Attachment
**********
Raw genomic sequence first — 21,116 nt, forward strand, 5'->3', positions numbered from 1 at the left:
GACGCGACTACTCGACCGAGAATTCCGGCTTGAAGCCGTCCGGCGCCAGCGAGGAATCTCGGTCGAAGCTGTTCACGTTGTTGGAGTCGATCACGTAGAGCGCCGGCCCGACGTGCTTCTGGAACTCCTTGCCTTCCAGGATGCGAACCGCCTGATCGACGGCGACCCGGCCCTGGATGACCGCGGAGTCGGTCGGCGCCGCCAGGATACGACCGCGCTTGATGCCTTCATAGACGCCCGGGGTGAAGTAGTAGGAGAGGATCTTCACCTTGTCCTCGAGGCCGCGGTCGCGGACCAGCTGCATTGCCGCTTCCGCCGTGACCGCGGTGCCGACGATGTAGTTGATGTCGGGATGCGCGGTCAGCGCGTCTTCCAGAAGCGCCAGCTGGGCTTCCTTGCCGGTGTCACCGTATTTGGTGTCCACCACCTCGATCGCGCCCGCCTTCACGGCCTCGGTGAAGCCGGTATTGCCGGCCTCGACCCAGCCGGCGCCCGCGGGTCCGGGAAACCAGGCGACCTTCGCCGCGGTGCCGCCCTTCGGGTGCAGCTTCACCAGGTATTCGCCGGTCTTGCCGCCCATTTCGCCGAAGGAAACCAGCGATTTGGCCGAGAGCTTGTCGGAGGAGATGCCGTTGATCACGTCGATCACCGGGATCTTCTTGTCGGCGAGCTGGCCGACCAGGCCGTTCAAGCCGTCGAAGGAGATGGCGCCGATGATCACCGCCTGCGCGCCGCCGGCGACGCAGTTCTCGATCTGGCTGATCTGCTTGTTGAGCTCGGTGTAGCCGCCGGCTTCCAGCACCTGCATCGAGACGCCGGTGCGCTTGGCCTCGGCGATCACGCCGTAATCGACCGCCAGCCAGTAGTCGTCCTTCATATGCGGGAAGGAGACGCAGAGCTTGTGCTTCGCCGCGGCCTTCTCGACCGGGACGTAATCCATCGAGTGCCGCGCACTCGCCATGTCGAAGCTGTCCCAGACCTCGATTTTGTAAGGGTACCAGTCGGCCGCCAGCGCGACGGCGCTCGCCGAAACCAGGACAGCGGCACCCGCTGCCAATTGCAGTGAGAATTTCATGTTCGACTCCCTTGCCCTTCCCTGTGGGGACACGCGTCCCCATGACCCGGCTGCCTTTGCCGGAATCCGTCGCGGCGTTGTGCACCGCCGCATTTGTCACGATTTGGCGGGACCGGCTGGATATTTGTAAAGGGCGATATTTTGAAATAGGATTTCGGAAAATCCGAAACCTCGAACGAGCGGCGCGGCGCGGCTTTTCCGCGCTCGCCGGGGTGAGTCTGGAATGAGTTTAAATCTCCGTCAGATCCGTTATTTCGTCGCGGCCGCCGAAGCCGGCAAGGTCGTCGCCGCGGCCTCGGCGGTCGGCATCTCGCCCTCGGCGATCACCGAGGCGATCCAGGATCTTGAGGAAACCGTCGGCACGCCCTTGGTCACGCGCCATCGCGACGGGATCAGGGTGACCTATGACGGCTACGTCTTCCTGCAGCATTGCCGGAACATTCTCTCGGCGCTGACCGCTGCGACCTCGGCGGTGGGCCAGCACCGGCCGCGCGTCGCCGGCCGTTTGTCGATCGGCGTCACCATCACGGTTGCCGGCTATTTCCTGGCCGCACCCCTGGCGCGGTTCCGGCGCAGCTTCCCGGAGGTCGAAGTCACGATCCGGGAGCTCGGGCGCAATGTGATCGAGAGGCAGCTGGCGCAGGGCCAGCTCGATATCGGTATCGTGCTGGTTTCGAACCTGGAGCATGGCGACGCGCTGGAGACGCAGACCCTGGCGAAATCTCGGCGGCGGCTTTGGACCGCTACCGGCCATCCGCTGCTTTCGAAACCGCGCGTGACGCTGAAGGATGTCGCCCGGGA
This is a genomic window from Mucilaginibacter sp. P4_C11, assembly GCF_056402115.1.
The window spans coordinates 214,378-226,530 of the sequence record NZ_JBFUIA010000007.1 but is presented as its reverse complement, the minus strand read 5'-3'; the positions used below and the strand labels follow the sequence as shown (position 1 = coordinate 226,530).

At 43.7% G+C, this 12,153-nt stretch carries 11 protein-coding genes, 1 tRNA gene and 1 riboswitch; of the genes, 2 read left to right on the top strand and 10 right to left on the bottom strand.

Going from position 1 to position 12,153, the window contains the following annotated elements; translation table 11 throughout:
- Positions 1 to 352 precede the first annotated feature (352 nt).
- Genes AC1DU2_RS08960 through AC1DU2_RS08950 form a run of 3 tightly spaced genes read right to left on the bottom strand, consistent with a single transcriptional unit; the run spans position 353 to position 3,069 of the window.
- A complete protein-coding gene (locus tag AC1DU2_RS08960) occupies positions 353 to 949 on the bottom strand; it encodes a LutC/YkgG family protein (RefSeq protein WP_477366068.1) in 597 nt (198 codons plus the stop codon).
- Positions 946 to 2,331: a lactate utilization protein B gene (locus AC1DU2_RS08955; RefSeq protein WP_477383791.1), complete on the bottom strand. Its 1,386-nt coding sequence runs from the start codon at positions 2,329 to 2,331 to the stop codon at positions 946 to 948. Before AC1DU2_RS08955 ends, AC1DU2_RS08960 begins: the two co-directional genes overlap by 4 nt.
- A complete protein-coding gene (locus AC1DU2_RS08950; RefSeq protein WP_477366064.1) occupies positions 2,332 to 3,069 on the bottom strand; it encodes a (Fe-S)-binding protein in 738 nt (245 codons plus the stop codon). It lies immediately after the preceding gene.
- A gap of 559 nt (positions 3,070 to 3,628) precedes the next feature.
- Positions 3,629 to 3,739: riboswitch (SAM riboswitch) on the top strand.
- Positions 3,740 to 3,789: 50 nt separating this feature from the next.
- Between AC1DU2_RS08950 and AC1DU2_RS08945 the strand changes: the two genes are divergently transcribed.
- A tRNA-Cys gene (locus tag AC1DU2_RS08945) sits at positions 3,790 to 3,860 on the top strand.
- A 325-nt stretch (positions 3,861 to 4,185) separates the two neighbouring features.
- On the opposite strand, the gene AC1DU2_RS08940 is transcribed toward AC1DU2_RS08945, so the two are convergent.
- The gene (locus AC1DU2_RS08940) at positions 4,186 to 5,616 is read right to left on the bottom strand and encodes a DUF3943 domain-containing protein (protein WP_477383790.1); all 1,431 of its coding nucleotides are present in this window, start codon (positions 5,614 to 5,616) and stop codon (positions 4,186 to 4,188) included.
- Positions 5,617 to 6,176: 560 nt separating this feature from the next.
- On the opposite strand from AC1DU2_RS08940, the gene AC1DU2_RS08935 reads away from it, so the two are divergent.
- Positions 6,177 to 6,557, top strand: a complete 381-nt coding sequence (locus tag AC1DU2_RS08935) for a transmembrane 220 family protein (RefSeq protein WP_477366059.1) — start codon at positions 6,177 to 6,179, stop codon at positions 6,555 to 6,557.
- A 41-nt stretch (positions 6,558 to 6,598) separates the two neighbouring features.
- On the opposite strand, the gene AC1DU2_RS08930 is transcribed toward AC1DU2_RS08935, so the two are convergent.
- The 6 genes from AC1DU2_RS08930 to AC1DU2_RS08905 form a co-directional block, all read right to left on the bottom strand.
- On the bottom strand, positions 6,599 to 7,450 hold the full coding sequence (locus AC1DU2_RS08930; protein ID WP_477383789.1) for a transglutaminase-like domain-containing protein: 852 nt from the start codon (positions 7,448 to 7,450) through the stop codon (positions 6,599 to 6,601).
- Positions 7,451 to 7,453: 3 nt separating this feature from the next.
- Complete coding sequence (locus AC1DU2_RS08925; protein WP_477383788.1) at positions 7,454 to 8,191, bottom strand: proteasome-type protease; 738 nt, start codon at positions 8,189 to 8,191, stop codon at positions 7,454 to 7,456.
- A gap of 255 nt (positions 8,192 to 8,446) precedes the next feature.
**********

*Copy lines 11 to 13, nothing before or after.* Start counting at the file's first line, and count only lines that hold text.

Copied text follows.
- A complete protein-coding gene (locus AC1DU2_RS08950; RefSeq protein WP_477366064.1) occupies positions 2,332 to 3,069 on the bottom strand; it encodes a (Fe-S)-binding protein in 738 nt (245 codons plus the stop codon). It lies immediately after the preceding gene.
- A gap of 559 nt (positions 3,070 to 3,628) precedes the next feature.
- Positions 3,629 to 3,739: riboswitch (SAM riboswitch) on the top strand.